I have two main comments on this excellently researched and eloquently presented treatise. The first is that it focuses too much on individuals; and too many of those politicians or economists. Politicians follow philosophers and philosophers generally both create and then channel changing ideas in society; while many economists are notoriously deluded (Krugman, cough… cough…). Liberalism in the west was a result of ideological advances brought about by philosophical changes which have their roots in the renaissance, the industrial revolution, the mass-production of reading material and the dramatic increase in well-being and literacy following the end of the dark ages. This rebirth of philosophy set man, not nature nor God at the center of the human experience. Fawcett did not outline how this moved through art and literature and religion in a way that couched the advance of liberalism in its historical context. He could take as an example of how to do this from “The Cause of Hitler’s Germany.”

My second concern, related to the first, was that it was less a story about liberalism and more a chronological Rolodex of ‘liberals’; and again mostly politicians. Individuals who did feats great and small to advance the cause of liberal ideology; but not why, never outlining what was changing in the minds of men which allowed their work to have withstood the test of time. Taking this fact, along with the aforementioned concern that Fawcett leaned more on ‘social democrat’ politicians than others, means this book would best be read in tandem with “The Triumph of Liberty.” The ‘other side’ of the story, as it were.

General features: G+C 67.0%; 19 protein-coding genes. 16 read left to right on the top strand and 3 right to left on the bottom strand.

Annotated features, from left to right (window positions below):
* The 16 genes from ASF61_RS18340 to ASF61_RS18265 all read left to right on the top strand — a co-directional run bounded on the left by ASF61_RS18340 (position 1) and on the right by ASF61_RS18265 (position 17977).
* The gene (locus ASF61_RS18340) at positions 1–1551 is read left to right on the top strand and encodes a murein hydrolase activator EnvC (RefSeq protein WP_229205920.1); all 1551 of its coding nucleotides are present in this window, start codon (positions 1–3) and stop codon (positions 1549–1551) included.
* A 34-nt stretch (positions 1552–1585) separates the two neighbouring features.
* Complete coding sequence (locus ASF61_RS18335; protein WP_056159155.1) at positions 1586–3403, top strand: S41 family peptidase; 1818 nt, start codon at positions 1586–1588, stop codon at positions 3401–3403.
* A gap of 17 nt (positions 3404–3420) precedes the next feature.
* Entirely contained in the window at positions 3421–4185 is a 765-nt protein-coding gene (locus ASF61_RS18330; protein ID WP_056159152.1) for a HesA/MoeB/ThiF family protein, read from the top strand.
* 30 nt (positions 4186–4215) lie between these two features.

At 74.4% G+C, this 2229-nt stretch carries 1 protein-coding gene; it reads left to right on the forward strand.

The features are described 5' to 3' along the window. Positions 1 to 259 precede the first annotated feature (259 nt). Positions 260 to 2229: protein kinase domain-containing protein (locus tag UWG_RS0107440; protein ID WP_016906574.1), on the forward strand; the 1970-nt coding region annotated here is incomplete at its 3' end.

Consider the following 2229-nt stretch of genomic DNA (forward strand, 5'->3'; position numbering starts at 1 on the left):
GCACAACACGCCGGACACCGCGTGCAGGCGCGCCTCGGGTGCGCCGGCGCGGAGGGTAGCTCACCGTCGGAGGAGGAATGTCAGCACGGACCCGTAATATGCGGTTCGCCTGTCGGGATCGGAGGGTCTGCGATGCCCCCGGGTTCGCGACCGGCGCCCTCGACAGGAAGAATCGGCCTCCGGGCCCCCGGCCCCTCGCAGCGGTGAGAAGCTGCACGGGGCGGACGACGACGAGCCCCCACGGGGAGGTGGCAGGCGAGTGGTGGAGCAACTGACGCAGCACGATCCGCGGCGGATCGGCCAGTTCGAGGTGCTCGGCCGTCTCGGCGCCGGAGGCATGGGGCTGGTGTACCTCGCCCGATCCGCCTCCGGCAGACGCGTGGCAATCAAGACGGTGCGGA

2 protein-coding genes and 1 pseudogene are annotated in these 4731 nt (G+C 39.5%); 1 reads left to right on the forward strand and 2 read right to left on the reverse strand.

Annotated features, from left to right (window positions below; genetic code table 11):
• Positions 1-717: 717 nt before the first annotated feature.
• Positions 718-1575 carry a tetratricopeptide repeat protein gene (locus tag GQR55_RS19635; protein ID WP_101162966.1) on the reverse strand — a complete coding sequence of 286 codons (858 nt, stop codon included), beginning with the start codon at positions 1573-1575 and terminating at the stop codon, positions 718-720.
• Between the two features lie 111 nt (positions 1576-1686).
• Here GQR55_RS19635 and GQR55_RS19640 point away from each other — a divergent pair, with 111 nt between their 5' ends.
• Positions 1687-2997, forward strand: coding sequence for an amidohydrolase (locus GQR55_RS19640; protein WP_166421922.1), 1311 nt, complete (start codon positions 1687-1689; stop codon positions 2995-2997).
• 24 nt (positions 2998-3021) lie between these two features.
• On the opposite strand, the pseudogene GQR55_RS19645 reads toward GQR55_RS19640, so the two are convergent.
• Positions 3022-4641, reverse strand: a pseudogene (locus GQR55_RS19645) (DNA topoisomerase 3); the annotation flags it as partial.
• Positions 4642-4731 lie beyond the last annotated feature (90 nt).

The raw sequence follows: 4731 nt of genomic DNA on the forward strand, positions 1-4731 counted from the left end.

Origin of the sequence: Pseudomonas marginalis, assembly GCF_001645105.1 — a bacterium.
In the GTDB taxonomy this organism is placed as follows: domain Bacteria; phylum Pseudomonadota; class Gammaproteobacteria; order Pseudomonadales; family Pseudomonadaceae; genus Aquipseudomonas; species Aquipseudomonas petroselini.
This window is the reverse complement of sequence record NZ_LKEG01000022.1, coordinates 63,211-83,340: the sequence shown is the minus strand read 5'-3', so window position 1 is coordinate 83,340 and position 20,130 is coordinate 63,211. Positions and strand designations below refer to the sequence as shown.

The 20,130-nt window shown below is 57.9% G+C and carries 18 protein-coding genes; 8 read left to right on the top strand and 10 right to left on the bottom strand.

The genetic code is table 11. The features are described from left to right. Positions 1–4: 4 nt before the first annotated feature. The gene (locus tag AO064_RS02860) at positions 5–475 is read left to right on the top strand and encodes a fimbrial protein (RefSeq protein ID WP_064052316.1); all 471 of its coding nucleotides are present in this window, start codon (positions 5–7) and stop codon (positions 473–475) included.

All that to say, I am grateful for Fawcett for what must have been a herculean effort to deliver this awe-inspiring dissertation to print. He is obviously quite well-read and informed; and now so am I for having read his wonderful book. I highly recommend it, for those of you who love your liberty – who wonder where it came from – and who fear that we are losing it.

About Joel D. Hirst

Joel D. Hirst is a novelist and a playwright. His most recently released work is "Dreams of the Defeated: A Play in Two Acts" about a political prisoner in a dystopian regime. His novels include "I, Charles, From the Camps" about the life of a young man in the African camps and "Lords of Misrule" about the making and unmaking of a jihadist in the Sahara. "The Lieutenant of San Porfirio" and its sequel "The Burning of San Porfirio" are about the rise and fall of socialist Venezuela (with magic).
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8 Responses to Our Liberalism of Melancholy